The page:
Didymath

Closing the Teach For America Blogging Gap
Jul 06 2013

#71: Lessons to unlearn from Institute, No. 1 – “Work Ethic”

2013 TFA teachers: you are finished with Institute or are about to finish. You’ve spent hours poring over lesson plans, listening intently to feedback from your advisors(1), attending session after session, and reflecting more than a funhouse mirror. You’ve been staying up late and getting up early for a month-plus. You are probably exhausted.

This is no accident. An implicit lesson of TFA’s Institute is that, in order to perform your job well, you will have to burn the candle at both ends. Perhaps in the corporate world or some high-powered law firms or working as a staffer on Capitol Hill or whatever it is TFA really wants you to do, it isn’t unusual to work 70 or 80-hour weeks. But for the purpose of training new teachers to become career teachers, this is an insidious practice and is a lesson that must be unlearned.

My Institute experience was atypical. I had taught for a year prior to Institute, so I was eager to learn some new things and open to suggestion, but I also had some confidence going into classrooms and an idea of what a basic lesson looked like. So, here’s my dirty Institute secret: I never stayed up past midnight. In fact, I was in bed by 11 PM most nights. I was fortunate to have a wonderful working partner who was able and willing to split duties in the interest of not dying of sleep deprivation. We were still tired because the days were long, but it was nothing compared to the horror stories of many of our colleagues who were going it alone and staying up until 3 or 4 AM working on lessons.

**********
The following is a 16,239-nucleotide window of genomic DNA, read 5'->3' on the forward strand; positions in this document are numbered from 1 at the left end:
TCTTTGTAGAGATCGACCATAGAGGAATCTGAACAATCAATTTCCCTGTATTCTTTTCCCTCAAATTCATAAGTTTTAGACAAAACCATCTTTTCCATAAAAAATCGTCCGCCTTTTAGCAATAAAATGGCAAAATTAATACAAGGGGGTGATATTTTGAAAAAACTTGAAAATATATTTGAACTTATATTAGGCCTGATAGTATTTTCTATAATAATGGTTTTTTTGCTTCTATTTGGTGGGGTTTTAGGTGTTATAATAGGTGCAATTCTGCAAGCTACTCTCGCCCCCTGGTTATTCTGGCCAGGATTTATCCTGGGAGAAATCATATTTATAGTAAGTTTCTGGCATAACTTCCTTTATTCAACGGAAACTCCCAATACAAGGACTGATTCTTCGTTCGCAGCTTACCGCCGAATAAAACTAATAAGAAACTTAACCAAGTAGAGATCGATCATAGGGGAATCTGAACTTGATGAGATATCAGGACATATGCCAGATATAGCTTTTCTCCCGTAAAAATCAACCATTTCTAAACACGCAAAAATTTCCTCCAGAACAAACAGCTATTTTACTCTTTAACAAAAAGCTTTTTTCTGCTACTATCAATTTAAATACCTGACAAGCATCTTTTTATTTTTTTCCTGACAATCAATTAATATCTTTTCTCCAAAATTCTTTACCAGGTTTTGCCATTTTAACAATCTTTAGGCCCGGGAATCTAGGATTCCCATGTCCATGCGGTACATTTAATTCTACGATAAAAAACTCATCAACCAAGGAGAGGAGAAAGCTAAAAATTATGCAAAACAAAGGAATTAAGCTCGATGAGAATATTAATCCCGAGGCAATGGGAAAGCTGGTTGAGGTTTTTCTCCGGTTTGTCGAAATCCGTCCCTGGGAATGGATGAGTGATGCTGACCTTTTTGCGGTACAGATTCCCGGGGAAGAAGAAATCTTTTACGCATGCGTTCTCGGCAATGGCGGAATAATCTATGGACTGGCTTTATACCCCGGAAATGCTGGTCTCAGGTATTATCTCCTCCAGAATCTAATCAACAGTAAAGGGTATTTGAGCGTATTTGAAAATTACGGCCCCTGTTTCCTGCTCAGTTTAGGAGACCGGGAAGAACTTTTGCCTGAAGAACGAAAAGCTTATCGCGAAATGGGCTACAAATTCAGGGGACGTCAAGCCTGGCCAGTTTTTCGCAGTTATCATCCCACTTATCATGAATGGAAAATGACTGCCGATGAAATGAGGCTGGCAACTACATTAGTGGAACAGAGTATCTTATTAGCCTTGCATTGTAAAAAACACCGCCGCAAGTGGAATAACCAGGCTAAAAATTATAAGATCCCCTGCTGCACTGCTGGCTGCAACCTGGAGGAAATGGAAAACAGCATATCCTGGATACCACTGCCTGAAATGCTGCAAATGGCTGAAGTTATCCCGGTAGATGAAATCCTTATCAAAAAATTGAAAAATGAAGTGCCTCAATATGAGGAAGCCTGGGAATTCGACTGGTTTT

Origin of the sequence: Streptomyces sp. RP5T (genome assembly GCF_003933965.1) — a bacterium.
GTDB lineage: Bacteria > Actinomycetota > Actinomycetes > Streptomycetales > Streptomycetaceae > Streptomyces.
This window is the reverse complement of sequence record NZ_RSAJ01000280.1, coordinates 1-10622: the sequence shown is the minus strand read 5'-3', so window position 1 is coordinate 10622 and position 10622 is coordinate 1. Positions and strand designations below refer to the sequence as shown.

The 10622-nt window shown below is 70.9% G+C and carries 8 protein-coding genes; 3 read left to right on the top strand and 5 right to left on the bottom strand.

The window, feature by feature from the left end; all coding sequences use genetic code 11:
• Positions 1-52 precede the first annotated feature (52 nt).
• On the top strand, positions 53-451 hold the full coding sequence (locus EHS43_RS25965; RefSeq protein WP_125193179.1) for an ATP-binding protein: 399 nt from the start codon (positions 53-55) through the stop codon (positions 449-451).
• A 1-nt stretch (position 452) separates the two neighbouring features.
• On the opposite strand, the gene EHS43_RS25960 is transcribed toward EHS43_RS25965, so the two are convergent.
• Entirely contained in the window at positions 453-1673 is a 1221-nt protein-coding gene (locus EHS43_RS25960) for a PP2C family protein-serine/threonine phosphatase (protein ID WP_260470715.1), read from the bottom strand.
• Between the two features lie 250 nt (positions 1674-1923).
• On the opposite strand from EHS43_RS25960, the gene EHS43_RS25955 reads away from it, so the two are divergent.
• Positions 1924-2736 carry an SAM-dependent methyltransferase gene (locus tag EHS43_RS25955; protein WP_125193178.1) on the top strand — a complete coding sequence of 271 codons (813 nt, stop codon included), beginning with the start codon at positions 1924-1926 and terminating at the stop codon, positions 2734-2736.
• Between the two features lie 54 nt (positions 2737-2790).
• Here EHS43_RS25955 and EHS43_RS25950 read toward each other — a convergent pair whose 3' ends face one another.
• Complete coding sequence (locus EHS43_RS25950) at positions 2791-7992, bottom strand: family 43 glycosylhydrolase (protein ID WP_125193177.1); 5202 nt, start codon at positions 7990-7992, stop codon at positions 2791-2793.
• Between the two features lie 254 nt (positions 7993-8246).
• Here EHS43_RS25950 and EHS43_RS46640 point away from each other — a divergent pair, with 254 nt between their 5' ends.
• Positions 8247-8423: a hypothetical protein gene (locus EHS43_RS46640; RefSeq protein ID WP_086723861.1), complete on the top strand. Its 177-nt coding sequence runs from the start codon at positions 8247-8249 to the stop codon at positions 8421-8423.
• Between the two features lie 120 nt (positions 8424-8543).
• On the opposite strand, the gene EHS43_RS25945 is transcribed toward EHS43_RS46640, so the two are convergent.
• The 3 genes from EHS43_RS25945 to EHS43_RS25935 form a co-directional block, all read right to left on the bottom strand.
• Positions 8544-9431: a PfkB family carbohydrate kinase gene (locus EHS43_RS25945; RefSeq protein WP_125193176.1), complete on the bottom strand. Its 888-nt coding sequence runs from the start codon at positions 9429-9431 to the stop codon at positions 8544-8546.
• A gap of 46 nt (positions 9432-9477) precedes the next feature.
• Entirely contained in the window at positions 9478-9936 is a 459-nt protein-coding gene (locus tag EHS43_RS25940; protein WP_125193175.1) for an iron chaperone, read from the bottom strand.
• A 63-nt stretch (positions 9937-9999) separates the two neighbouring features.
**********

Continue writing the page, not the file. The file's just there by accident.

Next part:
One of the things I started to learn to do after that first year was to draw lines in the sand and say, “Not past this point(2).” It is incredibly easy to want to “finish” everything you can possibly do: contacting parents, finalizing lessons, making copies, looking at data, tidy up your class for the next day. But that list is not exhaustive, and there is always something else you can do which means you can never, ever leave your school. Or, you can learn to prioritize between what must be done and what would be nice if it were done. This is the difference between teachers who go home by 5 and those who go home at 7.

The common analogy is that Institute is a sprint and teaching is a marathon. I think the fierce urgency of NOW NOW NOW that Institute encourages is probably counterproductive to your success as a teacher. Unfortunately, you’ve been hyped up as someone who has a superior work ethic, so you are going to feel intense pressure to keep this pace up. Unless you are a ghost and do not need sleep on account of being dead, this ain’t happening without some serious mental health strain which does not a fine teacher make.